In a recent case, a VA doctor questioned the extent to which a veteran had a service-related back disability because there were no treatment records in service. The veteran served in the U.S. Army in the 1950s and filed his claim for a back disability in the 2000s. The Board of Veterans' Affairs (BVA) denied the claim based on the VA doctor examination. The court overturned the BVA decision. The doctor was ordered to do a new examination that took into account the veteran's testimony of treatment and x-rays of the back while in service.
The same doctor reviewed his previous opinion. This time, he said he accepted the veteran's testimony of treatment and x-rays in service, but held that because there was no record of treatment and diagnosis of the back condition until 1970--a twelve year gap in records according to the doctor--he found that the back condition was most likely related to age.
Of course, the doctor ignored the veteran's and his wife's testmony that he was treated for a back injury by three different doctors during the 12 year gap in records. Under a reasonable interpretation of the Buchanan and Jandreau cases, the VA is not permitted to ignore lay testimony of post-service treatment. The fact that the post-service treatment records are missing should make no more difference than missing service records.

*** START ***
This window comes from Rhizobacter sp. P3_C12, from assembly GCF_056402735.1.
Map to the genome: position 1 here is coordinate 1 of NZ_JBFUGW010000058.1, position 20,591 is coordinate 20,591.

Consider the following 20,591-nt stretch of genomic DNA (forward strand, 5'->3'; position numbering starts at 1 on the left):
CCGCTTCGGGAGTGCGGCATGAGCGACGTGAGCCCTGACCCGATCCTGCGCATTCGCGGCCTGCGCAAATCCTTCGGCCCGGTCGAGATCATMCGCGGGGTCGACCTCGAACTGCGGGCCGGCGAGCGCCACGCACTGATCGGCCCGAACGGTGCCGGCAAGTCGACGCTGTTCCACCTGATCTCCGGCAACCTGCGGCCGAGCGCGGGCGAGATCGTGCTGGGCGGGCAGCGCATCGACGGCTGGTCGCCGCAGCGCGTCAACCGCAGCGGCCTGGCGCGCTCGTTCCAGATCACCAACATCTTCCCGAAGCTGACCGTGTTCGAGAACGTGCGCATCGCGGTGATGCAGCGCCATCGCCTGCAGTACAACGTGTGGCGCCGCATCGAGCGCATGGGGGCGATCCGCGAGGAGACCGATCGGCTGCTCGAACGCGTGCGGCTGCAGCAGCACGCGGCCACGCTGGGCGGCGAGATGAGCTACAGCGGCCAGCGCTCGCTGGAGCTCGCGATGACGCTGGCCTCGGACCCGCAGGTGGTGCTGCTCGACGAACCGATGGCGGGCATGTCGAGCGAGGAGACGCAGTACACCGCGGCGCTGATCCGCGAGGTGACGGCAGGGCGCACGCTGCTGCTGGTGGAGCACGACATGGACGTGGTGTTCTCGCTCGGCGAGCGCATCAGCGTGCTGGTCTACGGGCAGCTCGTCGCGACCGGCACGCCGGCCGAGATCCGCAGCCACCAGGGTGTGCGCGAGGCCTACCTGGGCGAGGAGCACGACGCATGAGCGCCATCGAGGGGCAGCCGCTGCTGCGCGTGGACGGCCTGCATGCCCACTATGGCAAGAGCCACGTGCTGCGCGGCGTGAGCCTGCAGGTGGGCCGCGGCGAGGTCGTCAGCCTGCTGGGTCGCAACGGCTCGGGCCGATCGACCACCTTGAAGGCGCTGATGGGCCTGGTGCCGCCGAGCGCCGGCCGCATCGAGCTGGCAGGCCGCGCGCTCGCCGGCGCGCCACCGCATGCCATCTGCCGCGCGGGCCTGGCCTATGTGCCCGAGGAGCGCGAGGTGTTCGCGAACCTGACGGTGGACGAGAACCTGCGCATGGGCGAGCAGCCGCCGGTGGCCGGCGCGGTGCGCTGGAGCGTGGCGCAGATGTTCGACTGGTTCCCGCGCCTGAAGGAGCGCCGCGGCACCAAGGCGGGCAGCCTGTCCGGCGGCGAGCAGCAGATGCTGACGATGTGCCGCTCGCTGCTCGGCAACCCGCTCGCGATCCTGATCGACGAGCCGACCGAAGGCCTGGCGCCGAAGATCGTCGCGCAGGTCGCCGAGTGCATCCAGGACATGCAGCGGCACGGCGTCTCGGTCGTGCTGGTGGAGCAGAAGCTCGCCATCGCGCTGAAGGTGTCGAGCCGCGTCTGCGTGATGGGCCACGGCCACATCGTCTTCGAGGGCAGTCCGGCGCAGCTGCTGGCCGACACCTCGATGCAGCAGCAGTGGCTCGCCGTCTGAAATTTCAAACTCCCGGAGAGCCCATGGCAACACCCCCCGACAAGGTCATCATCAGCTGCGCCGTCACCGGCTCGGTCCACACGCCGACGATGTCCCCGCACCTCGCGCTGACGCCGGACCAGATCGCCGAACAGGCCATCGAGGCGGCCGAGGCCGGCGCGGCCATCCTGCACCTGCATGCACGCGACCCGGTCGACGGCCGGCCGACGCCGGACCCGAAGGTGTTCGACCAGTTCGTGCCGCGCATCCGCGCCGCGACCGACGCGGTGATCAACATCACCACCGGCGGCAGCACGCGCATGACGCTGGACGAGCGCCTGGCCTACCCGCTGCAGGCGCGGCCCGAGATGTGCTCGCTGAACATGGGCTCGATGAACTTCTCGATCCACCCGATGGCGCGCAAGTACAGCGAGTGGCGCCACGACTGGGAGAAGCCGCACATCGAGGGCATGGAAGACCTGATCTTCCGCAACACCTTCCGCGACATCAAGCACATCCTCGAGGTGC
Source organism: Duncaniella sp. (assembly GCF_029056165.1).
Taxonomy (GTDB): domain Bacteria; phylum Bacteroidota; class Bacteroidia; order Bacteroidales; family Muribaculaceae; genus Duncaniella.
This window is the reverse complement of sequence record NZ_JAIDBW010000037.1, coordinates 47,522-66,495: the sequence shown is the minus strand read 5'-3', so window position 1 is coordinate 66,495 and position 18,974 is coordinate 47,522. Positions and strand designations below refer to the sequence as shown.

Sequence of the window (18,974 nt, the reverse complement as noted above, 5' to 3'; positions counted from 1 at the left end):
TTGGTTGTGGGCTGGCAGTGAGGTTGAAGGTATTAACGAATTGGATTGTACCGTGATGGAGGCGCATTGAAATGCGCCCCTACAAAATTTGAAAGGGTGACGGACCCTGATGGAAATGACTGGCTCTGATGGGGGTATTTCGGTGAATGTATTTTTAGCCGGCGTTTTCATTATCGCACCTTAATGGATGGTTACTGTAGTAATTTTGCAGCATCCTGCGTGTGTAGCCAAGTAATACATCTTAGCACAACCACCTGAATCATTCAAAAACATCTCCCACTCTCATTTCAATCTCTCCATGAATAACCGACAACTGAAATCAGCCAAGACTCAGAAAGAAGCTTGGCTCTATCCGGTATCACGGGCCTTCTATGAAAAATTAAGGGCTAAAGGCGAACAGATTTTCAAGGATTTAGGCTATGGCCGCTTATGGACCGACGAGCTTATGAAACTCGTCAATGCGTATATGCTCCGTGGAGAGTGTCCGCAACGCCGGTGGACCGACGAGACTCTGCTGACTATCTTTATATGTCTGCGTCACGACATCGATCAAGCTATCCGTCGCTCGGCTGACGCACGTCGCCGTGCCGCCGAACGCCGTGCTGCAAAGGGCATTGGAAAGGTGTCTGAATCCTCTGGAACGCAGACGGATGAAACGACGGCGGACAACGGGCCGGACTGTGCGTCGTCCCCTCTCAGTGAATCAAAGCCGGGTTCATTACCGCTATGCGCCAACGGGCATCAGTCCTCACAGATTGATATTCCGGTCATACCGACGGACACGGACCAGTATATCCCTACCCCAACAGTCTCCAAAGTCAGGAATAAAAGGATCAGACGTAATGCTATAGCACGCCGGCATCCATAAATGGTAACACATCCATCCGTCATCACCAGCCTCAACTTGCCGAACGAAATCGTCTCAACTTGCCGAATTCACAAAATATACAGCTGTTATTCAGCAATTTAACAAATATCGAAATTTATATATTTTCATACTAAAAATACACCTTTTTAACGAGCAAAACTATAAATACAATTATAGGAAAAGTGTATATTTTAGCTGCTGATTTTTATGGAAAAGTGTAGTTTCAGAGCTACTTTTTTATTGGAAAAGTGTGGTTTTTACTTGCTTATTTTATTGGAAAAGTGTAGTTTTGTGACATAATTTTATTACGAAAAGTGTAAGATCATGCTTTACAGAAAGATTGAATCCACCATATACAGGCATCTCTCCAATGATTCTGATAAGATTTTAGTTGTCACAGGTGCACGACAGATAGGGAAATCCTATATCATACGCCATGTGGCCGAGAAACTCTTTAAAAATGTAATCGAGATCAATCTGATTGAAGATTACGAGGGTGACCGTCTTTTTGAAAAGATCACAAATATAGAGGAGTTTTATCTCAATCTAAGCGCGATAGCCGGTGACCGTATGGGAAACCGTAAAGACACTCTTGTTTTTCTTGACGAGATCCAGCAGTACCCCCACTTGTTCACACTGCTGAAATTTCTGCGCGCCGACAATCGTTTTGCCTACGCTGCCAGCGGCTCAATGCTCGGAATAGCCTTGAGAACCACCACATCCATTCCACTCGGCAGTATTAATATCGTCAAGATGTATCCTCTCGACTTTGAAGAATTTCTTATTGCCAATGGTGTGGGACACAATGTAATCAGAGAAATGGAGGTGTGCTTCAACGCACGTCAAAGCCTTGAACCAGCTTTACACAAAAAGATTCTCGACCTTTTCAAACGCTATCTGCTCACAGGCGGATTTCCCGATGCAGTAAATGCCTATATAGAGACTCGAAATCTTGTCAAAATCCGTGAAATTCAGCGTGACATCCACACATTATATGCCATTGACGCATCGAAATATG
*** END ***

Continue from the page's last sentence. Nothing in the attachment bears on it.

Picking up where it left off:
Thus, it is my opinion that the VA doctor opinion is going to be thrown out again. The VA doctor is going to have to provide a new opinion, one that takes into account that the veteran continuously sought treatment for his back during the 12 year gap. The fact that the medical records are missing should have no bearing on the doctor's opinion, and he should accept the veteran's testimony of treatment after service. Given that the veteran can show continuous treatment through his testimony, the VA doctor should change his medical opinion and show that it is related to service.
For further reading, see the case of Jandreau v. Nicholson, 492 F.3d 1372, 1376 (Fed. Cir. 2007).
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